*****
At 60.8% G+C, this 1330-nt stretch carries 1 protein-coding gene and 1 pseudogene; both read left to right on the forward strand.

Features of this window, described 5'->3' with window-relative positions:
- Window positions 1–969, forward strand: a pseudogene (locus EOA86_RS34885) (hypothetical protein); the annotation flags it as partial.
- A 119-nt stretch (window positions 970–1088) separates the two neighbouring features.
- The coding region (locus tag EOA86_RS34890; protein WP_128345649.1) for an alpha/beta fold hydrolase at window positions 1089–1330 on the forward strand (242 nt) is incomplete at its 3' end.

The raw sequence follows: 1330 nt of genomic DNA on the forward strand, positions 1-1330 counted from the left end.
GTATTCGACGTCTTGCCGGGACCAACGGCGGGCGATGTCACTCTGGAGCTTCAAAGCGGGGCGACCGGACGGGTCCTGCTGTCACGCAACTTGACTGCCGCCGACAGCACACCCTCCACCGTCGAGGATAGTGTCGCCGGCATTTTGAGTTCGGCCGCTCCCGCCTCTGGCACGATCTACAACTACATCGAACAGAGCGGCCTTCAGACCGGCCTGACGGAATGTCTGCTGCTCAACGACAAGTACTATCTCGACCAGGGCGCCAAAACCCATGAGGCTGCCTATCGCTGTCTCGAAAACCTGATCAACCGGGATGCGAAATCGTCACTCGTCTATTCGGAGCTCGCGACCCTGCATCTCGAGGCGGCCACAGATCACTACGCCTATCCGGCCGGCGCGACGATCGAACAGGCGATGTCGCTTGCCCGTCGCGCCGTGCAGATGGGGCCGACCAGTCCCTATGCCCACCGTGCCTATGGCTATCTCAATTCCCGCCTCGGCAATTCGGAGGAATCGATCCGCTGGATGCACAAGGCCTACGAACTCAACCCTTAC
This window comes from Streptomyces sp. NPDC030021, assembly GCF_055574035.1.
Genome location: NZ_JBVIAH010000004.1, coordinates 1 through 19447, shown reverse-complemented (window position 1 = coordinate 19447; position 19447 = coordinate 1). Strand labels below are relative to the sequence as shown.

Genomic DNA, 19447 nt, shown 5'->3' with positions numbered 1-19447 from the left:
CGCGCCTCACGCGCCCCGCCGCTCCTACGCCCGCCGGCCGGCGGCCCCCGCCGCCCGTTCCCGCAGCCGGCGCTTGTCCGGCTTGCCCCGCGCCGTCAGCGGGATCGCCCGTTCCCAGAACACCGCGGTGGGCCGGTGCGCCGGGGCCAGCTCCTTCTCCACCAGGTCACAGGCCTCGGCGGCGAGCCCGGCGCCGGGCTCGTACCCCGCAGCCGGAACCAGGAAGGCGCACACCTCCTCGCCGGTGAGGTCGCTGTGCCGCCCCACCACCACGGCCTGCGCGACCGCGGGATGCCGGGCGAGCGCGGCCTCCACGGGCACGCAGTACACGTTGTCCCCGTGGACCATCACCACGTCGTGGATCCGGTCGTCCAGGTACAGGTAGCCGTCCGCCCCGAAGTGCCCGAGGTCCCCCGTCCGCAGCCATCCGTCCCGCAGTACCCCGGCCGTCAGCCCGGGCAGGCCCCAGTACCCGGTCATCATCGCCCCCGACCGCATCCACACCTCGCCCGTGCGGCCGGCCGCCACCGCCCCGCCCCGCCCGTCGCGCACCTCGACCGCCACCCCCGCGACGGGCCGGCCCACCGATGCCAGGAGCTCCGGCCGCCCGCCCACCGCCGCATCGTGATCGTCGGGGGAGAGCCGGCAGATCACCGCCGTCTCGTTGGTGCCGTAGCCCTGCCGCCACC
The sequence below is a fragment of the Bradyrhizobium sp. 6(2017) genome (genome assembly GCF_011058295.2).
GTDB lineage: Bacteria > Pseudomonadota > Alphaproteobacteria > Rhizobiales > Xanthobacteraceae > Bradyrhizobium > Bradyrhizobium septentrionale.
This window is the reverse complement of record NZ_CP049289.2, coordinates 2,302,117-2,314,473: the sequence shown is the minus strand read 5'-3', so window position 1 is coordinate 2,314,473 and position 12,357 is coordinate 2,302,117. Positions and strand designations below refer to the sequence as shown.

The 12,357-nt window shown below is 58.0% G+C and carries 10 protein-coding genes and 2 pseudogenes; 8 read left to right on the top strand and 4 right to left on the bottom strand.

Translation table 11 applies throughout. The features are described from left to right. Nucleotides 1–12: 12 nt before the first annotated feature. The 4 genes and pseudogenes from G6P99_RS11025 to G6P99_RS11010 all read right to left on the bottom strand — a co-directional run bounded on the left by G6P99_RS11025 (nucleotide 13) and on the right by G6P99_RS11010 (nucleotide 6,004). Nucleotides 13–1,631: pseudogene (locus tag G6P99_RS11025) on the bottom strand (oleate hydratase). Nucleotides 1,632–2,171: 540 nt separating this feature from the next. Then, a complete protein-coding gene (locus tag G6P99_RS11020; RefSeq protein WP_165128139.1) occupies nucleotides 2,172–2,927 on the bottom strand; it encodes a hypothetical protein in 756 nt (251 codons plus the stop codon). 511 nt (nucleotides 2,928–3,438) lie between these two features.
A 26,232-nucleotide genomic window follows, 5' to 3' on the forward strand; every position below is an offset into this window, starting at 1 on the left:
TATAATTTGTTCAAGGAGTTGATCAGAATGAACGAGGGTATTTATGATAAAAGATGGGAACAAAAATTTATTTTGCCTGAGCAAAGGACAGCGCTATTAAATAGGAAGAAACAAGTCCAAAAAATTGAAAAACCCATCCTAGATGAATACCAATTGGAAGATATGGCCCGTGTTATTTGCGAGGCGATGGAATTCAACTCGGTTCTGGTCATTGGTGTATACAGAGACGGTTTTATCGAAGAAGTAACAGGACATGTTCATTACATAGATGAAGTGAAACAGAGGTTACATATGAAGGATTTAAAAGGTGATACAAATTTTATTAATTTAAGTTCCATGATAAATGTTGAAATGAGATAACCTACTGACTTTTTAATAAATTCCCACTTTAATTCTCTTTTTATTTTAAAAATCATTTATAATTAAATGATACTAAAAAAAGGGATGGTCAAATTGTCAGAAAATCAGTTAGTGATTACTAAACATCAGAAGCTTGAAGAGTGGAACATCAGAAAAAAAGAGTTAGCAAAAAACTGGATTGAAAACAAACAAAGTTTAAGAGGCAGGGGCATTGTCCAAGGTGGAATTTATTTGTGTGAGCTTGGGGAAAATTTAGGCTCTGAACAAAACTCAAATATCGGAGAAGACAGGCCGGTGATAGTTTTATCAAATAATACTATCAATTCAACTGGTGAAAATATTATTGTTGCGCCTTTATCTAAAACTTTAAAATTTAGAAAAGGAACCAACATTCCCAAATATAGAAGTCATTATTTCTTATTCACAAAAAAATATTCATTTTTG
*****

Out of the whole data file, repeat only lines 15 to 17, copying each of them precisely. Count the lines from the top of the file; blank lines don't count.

The 12,357-nt window shown below is 58.0% G+C and carries 10 protein-coding genes and 2 pseudogenes; 8 read left to right on the top strand and 4 right to left on the bottom strand.

Translation table 11 applies throughout. The features are described from left to right. Nucleotides 1–12: 12 nt before the first annotated feature. The 4 genes and pseudogenes from G6P99_RS11025 to G6P99_RS11010 all read right to left on the bottom strand — a co-directional run bounded on the left by G6P99_RS11025 (nucleotide 13) and on the right by G6P99_RS11010 (nucleotide 6,004). Nucleotides 13–1,631: pseudogene (locus tag G6P99_RS11025) on the bottom strand (oleate hydratase). Nucleotides 1,632–2,171: 540 nt separating this feature from the next. Then, a complete protein-coding gene (locus tag G6P99_RS11020; RefSeq protein WP_165128139.1) occupies nucleotides 2,172–2,927 on the bottom strand; it encodes a hypothetical protein in 756 nt (251 codons plus the stop codon). 511 nt (nucleotides 2,928–3,438) lie between these two features.
A 26,232-nucleotide genomic window follows, 5' to 3' on the forward strand; every position below is an offset into this window, starting at 1 on the left: